Fla. museum construction turns up artifacts

Wednesday, Nov. 24, 2010 6:38 AM
Last updated 6:39 AM
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ST. AUGUSTINE, Fla. -- There was buried booty outside St. Augustine's new Pirate and Treasure Museum.

MAGGIE FITZROY/ Morris News Service
St. Augustine city archaeologist Carl Halbirt holds a piece of an old cup handle — among the artifacts found just outside St. Augustine’s new Pirate and Treasure Museum.

Workers digging Monday to install a handicapped-accessible ramp found historic artifacts from the nation's oldest city. Once it's cataloged and researched, museum spokeswoman Kari Cobham said a new exhibit will be added, aptly called "Buried Beneath Your Feet" for the new discovery.

"We couldn't have planned it better ourselves," Cobham admitted. "I am looking at a box of them and it is stunning. I see a bottle, a rusty compass, a tooth - it's a pretty big tooth - and some glassware as well."

St. Augustine city archaeologist Carl Halbirt said the artifacts range from commonplace to unusual. That includes the hilt and guard of a British soldier's dress uniform sword dating back to the 1750s, with hanger intact, as well as a 1780s-1820s button and a man's knee buckle used to close the seams of his breeches. It may have come from a British garrison camp site that once occupied the greens between the walls of the Castillo and the British-occupied city.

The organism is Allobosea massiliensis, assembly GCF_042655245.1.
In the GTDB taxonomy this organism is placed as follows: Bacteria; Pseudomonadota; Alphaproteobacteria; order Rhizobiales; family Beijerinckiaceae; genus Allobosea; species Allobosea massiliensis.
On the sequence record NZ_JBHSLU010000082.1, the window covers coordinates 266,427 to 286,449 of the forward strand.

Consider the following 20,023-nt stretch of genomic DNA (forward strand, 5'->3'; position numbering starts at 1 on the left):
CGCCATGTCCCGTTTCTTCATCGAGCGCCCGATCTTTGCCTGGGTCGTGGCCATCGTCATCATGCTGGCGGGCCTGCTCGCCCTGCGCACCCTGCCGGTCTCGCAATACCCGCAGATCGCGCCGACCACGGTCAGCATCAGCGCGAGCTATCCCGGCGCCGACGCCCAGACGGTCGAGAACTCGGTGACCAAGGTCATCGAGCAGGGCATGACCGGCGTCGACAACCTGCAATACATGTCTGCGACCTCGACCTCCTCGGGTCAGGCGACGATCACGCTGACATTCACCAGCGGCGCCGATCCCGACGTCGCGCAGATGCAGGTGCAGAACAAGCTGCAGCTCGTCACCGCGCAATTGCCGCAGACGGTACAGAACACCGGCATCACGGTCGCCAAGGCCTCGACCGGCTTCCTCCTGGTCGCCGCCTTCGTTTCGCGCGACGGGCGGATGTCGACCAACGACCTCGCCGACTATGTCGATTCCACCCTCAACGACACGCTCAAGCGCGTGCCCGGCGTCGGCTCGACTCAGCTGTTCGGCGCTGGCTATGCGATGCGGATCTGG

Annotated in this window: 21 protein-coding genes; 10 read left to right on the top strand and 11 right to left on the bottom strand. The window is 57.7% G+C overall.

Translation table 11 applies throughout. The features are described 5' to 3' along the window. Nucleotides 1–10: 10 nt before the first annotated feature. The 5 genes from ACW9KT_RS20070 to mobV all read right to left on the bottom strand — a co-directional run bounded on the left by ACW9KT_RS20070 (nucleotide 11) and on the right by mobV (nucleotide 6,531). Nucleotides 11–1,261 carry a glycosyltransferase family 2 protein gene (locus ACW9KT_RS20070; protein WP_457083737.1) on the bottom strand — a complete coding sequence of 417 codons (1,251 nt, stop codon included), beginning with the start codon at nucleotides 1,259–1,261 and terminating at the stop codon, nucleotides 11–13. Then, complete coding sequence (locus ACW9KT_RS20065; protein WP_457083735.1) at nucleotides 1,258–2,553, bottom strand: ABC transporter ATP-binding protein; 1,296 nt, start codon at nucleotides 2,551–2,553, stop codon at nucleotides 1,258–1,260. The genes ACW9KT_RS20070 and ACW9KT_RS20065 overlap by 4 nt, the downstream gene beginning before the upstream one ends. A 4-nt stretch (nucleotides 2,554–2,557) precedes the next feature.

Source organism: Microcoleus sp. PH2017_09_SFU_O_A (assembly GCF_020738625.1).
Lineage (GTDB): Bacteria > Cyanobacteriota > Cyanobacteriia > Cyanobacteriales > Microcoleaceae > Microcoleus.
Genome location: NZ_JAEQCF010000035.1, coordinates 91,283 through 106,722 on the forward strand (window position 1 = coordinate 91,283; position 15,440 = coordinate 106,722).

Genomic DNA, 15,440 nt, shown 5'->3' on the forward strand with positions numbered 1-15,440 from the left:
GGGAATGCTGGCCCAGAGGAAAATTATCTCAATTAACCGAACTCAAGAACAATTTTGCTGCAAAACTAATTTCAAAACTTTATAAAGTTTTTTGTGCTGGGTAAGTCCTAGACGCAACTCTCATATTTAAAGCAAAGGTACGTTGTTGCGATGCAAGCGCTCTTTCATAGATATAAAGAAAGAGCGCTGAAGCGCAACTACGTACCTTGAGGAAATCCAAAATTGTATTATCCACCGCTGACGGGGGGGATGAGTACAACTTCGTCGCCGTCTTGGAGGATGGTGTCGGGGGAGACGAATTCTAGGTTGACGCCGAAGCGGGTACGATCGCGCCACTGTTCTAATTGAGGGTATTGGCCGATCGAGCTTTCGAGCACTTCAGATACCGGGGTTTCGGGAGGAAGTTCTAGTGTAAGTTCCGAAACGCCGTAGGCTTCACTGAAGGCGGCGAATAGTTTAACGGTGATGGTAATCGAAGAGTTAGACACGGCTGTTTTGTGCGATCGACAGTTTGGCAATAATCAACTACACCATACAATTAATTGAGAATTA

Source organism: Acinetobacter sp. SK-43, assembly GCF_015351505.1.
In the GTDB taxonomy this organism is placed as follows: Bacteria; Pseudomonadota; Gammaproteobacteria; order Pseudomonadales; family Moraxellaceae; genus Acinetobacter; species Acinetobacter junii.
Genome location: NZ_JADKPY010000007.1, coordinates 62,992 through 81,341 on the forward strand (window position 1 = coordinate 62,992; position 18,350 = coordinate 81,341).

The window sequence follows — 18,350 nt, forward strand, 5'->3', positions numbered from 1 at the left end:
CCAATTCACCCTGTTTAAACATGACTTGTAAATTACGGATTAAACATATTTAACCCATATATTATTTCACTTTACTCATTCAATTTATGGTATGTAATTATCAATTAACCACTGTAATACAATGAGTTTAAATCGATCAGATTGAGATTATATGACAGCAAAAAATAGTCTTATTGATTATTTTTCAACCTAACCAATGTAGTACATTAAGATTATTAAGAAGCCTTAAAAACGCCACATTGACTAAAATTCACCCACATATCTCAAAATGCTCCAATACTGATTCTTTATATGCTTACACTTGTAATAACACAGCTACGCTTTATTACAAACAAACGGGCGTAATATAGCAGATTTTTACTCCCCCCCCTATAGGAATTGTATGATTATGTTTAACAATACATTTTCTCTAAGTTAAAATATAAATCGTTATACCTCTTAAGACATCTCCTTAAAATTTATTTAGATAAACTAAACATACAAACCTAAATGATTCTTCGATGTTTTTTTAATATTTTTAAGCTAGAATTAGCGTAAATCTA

"This is the first time I have found a hanger. I have found sword hilts, but is it rare? Probably not," Halbirt said.

"It tells us how the property developed over time. ... Finding an artifact that is representative of what the military would have used, the learning experience for me is exciting as it is for the visitors because it gives them something tangible."

Moved from Key West

The pirate museum had operated in Key West since 2004, but owner Pat Croce moved it to St. Augustine, taking over the former Teepee Town and Christmas Shop at 12 S. Castillo Drive across from Castillo de San Marcos.

In a February Times-Union interview, Croce said he decided to move the museum to a "place that honors its history and heritage" that had also been attacked by pirates. Exhibits will include items Croce has collected like Capt. Kidd's 1699 journal for his last voyage. Interactive exhibits include a ship's deck that rocks with the movement of the captain's wheel. Croce is the former owner of the Philadelphia 76ers.


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